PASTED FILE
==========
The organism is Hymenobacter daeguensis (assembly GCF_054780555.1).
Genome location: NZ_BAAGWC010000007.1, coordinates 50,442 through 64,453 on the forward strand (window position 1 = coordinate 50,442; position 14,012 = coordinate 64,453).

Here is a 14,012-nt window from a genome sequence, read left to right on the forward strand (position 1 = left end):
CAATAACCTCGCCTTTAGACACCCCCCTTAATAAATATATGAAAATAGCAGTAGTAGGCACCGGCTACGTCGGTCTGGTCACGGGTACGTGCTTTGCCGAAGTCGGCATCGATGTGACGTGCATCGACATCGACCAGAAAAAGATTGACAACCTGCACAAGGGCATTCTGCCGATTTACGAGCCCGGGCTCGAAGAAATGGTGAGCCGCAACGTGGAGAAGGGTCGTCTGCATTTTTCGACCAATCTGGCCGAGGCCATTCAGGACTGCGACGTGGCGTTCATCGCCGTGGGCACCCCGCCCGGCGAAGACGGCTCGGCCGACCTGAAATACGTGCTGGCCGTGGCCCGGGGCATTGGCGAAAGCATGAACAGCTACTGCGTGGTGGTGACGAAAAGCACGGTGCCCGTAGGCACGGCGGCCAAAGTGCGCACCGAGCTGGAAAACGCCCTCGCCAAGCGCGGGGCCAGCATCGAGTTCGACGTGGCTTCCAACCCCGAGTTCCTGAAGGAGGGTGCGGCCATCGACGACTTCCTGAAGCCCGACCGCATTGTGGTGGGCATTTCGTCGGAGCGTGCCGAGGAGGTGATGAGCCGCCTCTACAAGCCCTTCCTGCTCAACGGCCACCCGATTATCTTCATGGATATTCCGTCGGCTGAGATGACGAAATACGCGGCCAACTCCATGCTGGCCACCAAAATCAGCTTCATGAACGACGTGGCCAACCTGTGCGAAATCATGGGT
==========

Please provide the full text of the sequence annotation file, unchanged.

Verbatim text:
The organism is Hymenobacter daeguensis (assembly GCF_054780555.1).
Genome location: NZ_BAAGWC010000007.1, coordinates 50,442 through 64,453 on the forward strand (window position 1 = coordinate 50,442; position 14,012 = coordinate 64,453).

Here is a 14,012-nt window from a genome sequence, read left to right on the forward strand (position 1 = left end):
CAATAACCTCGCCTTTAGACACCCCCCTTAATAAATATATGAAAATAGCAGTAGTAGGCACCGGCTACGTCGGTCTGGTCACGGGTACGTGCTTTGCCGAAGTCGGCATCGATGTGACGTGCATCGACATCGACCAGAAAAAGATTGACAACCTGCACAAGGGCATTCTGCCGATTTACGAGCCCGGGCTCGAAGAAATGGTGAGCCGCAACGTGGAGAAGGGTCGTCTGCATTTTTCGACCAATCTGGCCGAGGCCATTCAGGACTGCGACGTGGCGTTCATCGCCGTGGGCACCCCGCCCGGCGAAGACGGCTCGGCCGACCTGAAATACGTGCTGGCCGTGGCCCGGGGCATTGGCGAAAGCATGAACAGCTACTGCGTGGTGGTGACGAAAAGCACGGTGCCCGTAGGCACGGCGGCCAAAGTGCGCACCGAGCTGGAAAACGCCCTCGCCAAGCGCGGGGCCAGCATCGAGTTCGACGTGGCTTCCAACCCCGAGTTCCTGAAGGAGGGTGCGGCCATCGACGACTTCCTGAAGCCCGACCGCATTGTGGTGGGCATTTCGTCGGAGCGTGCCGAGGAGGTGATGAGCCGCCTCTACAAGCCCTTCCTGCTCAACGGCCACCCGATTATCTTCATGGATATTCCGTCGGCTGAGATGACGAAATACGCGGCCAACTCCATGCTGGCCACCAAAATCAGCTTCATGAACGACGTGGCCAACCTGTGCGAAATCATGGGT